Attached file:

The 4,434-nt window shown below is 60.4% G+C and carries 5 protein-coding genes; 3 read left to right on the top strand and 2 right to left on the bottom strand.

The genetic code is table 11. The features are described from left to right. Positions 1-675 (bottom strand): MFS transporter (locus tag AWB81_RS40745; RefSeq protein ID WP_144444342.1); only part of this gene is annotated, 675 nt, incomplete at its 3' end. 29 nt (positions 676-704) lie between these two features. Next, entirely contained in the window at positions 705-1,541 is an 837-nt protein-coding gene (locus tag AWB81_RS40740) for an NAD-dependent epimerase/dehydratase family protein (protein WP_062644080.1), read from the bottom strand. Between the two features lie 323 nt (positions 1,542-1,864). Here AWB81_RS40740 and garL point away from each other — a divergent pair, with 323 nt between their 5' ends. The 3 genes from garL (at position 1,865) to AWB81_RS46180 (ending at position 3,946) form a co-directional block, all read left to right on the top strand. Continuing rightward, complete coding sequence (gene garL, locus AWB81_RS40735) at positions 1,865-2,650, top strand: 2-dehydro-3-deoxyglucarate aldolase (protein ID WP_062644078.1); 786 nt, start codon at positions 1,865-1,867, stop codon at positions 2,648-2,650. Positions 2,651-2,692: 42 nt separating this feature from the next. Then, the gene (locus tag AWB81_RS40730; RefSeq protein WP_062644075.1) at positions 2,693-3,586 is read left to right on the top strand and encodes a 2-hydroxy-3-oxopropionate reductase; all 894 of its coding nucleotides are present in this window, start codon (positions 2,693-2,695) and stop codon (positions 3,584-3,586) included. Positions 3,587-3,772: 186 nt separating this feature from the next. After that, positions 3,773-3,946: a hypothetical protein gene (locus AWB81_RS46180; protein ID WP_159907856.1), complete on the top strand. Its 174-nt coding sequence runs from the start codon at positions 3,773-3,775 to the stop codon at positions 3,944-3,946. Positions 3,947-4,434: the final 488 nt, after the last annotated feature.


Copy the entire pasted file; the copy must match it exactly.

The 4,434-nt window shown below is 60.4% G+C and carries 5 protein-coding genes; 3 read left to right on the top strand and 2 right to left on the bottom strand.

The genetic code is table 11. The features are described from left to right. Positions 1-675 (bottom strand): MFS transporter (locus tag AWB81_RS40745; RefSeq protein ID WP_144444342.1); only part of this gene is annotated, 675 nt, incomplete at its 3' end. 29 nt (positions 676-704) lie between these two features. Next, entirely contained in the window at positions 705-1,541 is an 837-nt protein-coding gene (locus tag AWB81_RS40740) for an NAD-dependent epimerase/dehydratase family protein (protein WP_062644080.1), read from the bottom strand. Between the two features lie 323 nt (positions 1,542-1,864). Here AWB81_RS40740 and garL point away from each other — a divergent pair, with 323 nt between their 5' ends. The 3 genes from garL (at position 1,865) to AWB81_RS46180 (ending at position 3,946) form a co-directional block, all read left to right on the top strand. Continuing rightward, complete coding sequence (gene garL, locus AWB81_RS40735) at positions 1,865-2,650, top strand: 2-dehydro-3-deoxyglucarate aldolase (protein ID WP_062644078.1); 786 nt, start codon at positions 1,865-1,867, stop codon at positions 2,648-2,650. Positions 2,651-2,692: 42 nt separating this feature from the next. Then, the gene (locus tag AWB81_RS40730; RefSeq protein WP_062644075.1) at positions 2,693-3,586 is read left to right on the top strand and encodes a 2-hydroxy-3-oxopropionate reductase; all 894 of its coding nucleotides are present in this window, start codon (positions 2,693-2,695) and stop codon (positions 3,584-3,586) included. Positions 3,587-3,772: 186 nt separating this feature from the next. After that, positions 3,773-3,946: a hypothetical protein gene (locus AWB81_RS46180; protein ID WP_159907856.1), complete on the top strand. Its 174-nt coding sequence runs from the start codon at positions 3,773-3,775 to the stop codon at positions 3,944-3,946. Positions 3,947-4,434: the final 488 nt, after the last annotated feature.